Zeitgeist

Art and Culture after Covid-19

Everyone seems to agree that the Covid-19 pandemic has a huge impact on the economy, social relations, politics, and culture. We’re nowhere near through this crisis yet, and alternative futures are already being promoted, others wait to ‘get back to normal’, while most people are too busy coping with the emergency. In this ferment of events and contestation, it’s valuable to be reminded of the bigger picture. This essay by Professor Justin O’Connor (University of South Australia) places the current situation of cultural organisations and workers in a historical context, reminding us of their developing relationship with the political economy of recent decades. It is also challenging because it asks what compromises have been made by cultural actors in pursuit of recognition and at what costs.

Audio

Metod Fund: Reshape the institutions!

Based in Kiev, Method Fund was founded in 2015 by a diverse group of artists, curators, critics, architects and educators. Their founders — Lada Nakonechna, Olga Kubli, Tetiana Endshpil, Ivan Melnichuk, Denis Pankratov and Kateryna Badianova — describe it as an experimental self-educational project, focused on searching the form of an art institution that would meet the requirements of the present as well as the peculiarities of the local context. We’ve met via zoom with Lada on one screen and Olga, Ivan and Tetiana on the other, to talk about their views on institutional experimenting and reshaping.

Interview

On Fair Governance and Evaluation — An interview with Katarina Pavić

Katarina Pavić is a cultural worker and activist, who worked in the independent cultural scene in Croatia and the wider region of former Yugoslavia since 2005. Her work has combined advocacy and research at the intersection of civil society development, activism, and cultural critique. She has been the facilitator of the fair governance models trajectory of RESHAPE, which describes it as a ‘reflection-oriented process, where its focus – governance of artistic and cultural institutions and collectives – functions simultaneously as a form of critique and an open invitation to imagine and practice a different way of being-in-common’. In this conversation, she spoke from London where she pursued her MA in culture industry and to which she has just moved back.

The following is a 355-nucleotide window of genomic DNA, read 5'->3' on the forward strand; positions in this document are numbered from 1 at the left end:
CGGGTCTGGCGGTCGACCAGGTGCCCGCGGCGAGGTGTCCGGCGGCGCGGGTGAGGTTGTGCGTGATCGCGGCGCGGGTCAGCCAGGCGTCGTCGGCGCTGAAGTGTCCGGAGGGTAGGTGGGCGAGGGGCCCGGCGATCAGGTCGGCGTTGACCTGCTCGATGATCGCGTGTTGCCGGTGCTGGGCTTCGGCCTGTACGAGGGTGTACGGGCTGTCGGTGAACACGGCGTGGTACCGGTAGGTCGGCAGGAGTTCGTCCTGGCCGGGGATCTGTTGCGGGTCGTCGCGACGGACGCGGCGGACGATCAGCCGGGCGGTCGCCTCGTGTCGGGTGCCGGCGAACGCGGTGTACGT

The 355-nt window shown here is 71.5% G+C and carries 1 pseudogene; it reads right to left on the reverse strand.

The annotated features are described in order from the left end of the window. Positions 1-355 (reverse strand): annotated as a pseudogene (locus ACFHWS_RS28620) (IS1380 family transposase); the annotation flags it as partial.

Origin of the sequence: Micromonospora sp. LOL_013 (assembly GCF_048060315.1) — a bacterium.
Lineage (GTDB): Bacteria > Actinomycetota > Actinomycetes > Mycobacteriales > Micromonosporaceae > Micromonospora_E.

Zeitgeist

Agencies of Art: A Report on the Situation of Small and Medium-sized Art Centres in Denmark, Norway and Sweden

How can one fathom the implications and values of smaller arts institutions within the greater art ecosystem? One key aspect is their ground-breaking approach to relations between art and society, education, and the formation of public spheres. Another is their important role in local communities whilst maintaining a constant dialogue within the international arts context. But how can we create dialogue around the values that are being built – beyond visitation numbers and media coverage? What cooperative processes can be adopted so that artists and culture, small and large institutions, municipalities, regions, states, and federal politics all cooperate to encourage art’s potential?

Zeitgeist

Museums: Essential or Non-essential?

In a crisis of survival in the aftershock of the novel Covid-19 pandemic, everything that we have taken for granted is questioned: is it considered ‘essential’ or ‘non-essential’? Museums are by no means a sacred institution any more than newspapers, educational systems, the music industry, the norms of governance and checks and balances in a democracy, the secular pillars of science, truth seeking and rational discourse, the preservation of the commons, public lands and spaces, good manners, common human decency and decorous behaviour, and so on. All these things hang in the balance right now along with our treasured museums. All of them turn out to be things we have to decide to fight for if we are to keep them, or that must be reinvented to find new relevancy and life.